(a)
Proposed projects where an estimated professional fee is in an amount less than thirty thousand dollars ($30,000), or
(b)
Other particular projects exempted in the sole discretion of the Department of Transportation or the unit of local government, stating the reasons therefor and the circumstances attendant thereto.

N.C. Gen. Stat. § 143-64.32. It is our belief that this exception should be used sparingly to assure that the exception is not invoked so frequently as to give the appearance that the exception is used to avoid the general rule. Under this section, NCDOT could award a limited number of projects on a “low bid” basis with sufficient reason stated. (Please note that "low bid" contracts awarded under this exception would be awarded contrary to the requirements set forth in the October, 1996 North Carolina Department of Transportation Policies and Procedures for Major Professional or Specialized Services Contracts.)

The General Assembly has also provided that:

(f) Notwithstanding any other provision of law, the Department of Transportation may solicit proposals under rules and regulations adopted by the Department of Transportation for all contracts for professional engineering services and other kinds of professional or specialized services necessary in connection with highway construction, maintenance, or repair. In order to promote engineering and design quality and ensure maximum competition by professional firms of all sizes, the Department may establish fiscal guidelines and limitations necessary to promote cost-efficiencies in overhead, salary, and expense reimbursement rates. The right to reject any and all proposals is reserved to the Board of Transportation.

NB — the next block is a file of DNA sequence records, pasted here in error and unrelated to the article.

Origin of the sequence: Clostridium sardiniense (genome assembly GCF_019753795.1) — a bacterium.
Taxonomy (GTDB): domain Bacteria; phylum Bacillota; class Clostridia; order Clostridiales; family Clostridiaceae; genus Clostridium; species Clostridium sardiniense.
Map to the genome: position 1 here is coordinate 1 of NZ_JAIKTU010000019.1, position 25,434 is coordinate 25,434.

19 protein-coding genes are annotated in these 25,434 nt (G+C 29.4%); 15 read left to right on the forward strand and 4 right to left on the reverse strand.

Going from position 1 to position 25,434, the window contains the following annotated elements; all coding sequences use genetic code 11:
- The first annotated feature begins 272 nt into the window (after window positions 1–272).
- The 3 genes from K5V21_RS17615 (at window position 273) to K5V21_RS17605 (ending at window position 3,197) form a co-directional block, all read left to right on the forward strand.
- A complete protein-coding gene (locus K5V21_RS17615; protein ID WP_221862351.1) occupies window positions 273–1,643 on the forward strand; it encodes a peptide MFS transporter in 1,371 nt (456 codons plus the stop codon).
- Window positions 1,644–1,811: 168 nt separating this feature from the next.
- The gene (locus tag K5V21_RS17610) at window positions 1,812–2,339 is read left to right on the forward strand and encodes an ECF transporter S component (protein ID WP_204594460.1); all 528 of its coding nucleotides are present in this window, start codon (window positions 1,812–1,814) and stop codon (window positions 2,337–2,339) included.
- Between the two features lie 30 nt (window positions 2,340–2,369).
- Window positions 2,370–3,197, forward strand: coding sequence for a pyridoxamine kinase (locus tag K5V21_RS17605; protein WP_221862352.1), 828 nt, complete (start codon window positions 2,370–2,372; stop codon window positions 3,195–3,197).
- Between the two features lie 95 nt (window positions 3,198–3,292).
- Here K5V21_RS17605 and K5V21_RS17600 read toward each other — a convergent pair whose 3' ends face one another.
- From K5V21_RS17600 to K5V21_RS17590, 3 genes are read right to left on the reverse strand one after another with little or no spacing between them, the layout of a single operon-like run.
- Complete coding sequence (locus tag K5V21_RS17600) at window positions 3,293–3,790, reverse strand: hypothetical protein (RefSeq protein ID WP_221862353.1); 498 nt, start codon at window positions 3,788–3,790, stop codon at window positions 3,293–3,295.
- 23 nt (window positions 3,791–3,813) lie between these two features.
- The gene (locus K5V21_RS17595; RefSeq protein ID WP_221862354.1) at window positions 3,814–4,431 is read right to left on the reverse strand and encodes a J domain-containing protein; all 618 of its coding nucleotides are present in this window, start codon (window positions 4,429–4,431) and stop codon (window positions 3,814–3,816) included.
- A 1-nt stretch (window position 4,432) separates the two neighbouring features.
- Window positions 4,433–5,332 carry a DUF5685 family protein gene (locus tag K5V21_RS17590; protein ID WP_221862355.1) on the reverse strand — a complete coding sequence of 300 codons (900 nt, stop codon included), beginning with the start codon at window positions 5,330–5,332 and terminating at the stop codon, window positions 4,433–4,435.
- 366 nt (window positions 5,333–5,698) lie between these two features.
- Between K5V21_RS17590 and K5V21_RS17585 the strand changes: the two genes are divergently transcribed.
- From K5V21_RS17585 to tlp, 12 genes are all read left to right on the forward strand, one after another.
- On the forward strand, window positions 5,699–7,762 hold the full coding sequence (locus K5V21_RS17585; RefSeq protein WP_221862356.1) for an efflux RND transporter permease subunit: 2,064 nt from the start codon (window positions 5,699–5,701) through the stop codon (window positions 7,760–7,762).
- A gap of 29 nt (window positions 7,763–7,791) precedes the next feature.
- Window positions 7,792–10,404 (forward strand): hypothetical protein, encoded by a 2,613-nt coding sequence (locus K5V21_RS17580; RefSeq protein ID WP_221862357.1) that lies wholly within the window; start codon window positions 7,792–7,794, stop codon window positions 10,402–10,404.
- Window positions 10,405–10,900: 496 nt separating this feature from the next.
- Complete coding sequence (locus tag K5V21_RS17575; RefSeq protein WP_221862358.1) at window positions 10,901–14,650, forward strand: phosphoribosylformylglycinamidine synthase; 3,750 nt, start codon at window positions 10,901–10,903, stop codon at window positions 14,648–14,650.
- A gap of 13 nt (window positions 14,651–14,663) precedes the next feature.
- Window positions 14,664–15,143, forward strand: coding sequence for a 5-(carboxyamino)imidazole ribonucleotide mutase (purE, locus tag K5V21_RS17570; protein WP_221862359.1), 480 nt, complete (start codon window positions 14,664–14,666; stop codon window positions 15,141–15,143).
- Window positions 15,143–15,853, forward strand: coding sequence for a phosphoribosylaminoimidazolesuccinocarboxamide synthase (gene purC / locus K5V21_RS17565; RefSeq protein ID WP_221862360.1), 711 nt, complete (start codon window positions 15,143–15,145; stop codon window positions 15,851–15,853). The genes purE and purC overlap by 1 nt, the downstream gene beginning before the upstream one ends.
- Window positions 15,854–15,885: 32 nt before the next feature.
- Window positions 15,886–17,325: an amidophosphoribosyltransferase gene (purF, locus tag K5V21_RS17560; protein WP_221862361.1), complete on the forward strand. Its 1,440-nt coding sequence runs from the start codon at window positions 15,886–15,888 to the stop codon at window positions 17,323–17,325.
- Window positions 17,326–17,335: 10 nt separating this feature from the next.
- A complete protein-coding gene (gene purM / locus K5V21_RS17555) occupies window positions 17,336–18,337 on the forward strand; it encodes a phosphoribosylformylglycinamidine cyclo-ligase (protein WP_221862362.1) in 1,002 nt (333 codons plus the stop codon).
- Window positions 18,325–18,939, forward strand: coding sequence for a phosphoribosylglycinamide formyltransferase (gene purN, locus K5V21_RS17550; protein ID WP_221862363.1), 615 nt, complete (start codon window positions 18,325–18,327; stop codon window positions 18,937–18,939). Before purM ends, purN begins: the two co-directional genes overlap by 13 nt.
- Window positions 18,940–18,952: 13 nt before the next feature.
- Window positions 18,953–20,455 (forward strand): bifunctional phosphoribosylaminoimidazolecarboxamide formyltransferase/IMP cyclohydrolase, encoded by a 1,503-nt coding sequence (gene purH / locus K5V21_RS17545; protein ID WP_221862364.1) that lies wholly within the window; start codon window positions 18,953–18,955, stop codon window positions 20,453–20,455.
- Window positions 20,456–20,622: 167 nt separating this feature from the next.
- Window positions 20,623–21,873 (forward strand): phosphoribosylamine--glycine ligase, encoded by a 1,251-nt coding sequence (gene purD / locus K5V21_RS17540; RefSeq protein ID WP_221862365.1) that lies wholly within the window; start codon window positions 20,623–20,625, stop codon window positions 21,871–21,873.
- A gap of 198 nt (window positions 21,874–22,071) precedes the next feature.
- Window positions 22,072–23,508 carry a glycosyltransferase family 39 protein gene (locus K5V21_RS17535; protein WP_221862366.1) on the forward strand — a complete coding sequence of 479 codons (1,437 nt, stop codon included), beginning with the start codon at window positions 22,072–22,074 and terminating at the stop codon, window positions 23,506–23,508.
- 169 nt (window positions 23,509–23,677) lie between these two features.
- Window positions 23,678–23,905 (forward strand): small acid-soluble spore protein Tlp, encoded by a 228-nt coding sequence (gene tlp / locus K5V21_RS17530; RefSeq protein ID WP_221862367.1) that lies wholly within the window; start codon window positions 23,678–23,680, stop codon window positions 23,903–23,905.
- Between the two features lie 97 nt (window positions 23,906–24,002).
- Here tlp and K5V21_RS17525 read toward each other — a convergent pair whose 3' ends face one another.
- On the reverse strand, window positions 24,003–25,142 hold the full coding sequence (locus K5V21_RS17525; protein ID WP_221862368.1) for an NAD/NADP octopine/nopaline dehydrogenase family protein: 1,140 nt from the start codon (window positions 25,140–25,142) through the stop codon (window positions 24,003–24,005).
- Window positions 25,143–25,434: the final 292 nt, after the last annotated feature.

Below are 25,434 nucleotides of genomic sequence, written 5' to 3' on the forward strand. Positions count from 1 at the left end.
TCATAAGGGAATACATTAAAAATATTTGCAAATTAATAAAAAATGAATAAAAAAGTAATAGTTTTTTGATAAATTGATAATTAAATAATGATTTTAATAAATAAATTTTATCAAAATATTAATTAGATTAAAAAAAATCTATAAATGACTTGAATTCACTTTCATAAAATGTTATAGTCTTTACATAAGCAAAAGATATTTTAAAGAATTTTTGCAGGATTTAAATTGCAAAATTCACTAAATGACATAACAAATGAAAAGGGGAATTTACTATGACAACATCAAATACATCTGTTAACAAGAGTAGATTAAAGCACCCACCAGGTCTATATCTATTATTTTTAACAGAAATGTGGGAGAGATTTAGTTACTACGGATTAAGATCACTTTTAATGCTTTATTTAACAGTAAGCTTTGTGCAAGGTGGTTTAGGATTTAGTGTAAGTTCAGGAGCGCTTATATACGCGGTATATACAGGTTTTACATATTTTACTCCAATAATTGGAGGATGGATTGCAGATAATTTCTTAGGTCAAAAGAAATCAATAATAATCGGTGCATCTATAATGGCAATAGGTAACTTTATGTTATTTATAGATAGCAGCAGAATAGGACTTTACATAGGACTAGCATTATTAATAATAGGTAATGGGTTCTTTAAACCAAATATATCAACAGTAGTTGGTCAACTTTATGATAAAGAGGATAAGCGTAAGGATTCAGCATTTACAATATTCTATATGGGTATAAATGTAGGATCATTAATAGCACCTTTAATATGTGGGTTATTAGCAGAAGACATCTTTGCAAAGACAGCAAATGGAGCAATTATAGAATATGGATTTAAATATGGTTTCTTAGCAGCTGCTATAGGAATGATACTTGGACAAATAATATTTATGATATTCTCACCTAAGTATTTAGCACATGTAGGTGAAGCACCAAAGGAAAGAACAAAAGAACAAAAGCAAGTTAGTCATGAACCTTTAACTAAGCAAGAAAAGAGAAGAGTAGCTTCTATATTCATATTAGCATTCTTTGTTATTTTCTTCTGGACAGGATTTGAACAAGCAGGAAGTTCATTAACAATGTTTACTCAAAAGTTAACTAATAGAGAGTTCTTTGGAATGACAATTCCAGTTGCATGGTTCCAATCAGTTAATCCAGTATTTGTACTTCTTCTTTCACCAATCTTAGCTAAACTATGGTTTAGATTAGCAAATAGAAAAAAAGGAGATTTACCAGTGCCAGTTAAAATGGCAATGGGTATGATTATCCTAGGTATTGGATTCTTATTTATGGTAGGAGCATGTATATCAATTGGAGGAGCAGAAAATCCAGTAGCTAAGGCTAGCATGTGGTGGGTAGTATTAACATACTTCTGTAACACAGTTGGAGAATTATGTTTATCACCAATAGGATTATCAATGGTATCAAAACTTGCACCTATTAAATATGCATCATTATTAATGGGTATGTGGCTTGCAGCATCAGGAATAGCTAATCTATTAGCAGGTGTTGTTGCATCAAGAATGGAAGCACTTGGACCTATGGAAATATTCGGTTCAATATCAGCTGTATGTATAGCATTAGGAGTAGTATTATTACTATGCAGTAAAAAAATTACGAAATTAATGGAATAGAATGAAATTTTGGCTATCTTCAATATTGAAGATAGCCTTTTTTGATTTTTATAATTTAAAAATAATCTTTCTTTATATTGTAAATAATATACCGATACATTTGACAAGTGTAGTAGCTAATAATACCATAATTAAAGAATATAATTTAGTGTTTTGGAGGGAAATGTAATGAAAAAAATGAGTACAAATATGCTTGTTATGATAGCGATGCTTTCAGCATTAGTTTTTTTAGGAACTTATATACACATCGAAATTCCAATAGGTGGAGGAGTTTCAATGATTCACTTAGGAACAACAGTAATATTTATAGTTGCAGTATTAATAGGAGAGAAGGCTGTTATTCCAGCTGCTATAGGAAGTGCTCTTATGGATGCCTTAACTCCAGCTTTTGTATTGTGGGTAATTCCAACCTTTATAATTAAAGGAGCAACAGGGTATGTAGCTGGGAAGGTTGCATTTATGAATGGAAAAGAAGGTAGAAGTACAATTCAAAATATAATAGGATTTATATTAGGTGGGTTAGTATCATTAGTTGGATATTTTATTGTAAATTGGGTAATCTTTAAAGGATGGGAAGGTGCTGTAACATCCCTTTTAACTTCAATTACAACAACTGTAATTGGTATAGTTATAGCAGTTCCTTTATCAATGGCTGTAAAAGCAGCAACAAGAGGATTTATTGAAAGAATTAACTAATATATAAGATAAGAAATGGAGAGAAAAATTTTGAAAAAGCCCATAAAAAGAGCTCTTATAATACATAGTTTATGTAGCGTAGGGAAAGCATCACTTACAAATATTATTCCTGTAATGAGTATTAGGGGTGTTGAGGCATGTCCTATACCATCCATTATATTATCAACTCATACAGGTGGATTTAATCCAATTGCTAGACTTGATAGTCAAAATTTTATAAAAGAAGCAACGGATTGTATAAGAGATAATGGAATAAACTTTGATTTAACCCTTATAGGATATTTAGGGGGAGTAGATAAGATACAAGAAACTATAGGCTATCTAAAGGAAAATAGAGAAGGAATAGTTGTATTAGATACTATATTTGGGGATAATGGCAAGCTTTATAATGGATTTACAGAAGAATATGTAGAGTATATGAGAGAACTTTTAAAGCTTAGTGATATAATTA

N.C. Gen. Stat. § 136-28.1(f). Under this section, notwithstanding the provisions of the Mini Brooks Act in Chapter 143, NCDOT may let contracts on a competitive basis for professional engineering services in accordance with rules and regulations adopted by NCDOT; it is not required to do so. At this time, NCDOT has not adopted rules and regulations governing solicitation and award of engineering and surveying contracts on a low bid basis. If the Board of Transportation should determine that award on a “low bid” or “competitive” basis is appropriate as a general policy, it should first adopt rules and regulations to govern the solicitation and award.

One matter that may be of interest to you as the Board and NCDOT consider whether such contracts are appropriate is a proposed revision of the Standards of Professional Conduct for Engineers and Surveyors. Expected to become effective this summer unless the General Assembly specifically rejects the proposed amendment, this new rule will provide that a licensee “shall solicit or accept work only on the basis of qualifications and . . . [s]hall, with regard to fee bidding on public projects, comply with the provisions of G.S. 143-64.31, and shall not knowingly cooperate in a violation of any provision of G.S. 143-64.31.” Proposed 21 N.C.A.C. 56.0701(f)(3). It appears from this provision that the licensing board for engineers and surveyors will take the position that its licensed engineers and surveyors may not bid on a competitive basis but only on a qualifications basis. In that case, no licensed engineers or surveyors would submit bids for a competitively bid project.

CONCLUSION

We are of the opinion that professional services on federal-aid projects may not be awarded under a competitive bid situation but must be awarded based upon a qualifications review. With respect to state-funded projects, we are of the opinion that in limited circumstances these professional services contracts may be awarded on a competitive basis at the present time. However, before these contracts are awarded as a routine matter, the Department should adopt rules and regulations governing their award.

Please advise if we can be of any further assistance.

Signed by:

Reginald L. Watkins Senior Deputy Attorney General Civil Division

Robert O. Crawford, III Special Deputy Attorney General Transportation Section

Elizabeth Leonard McKay Special Deputy Attorney General Transportation Section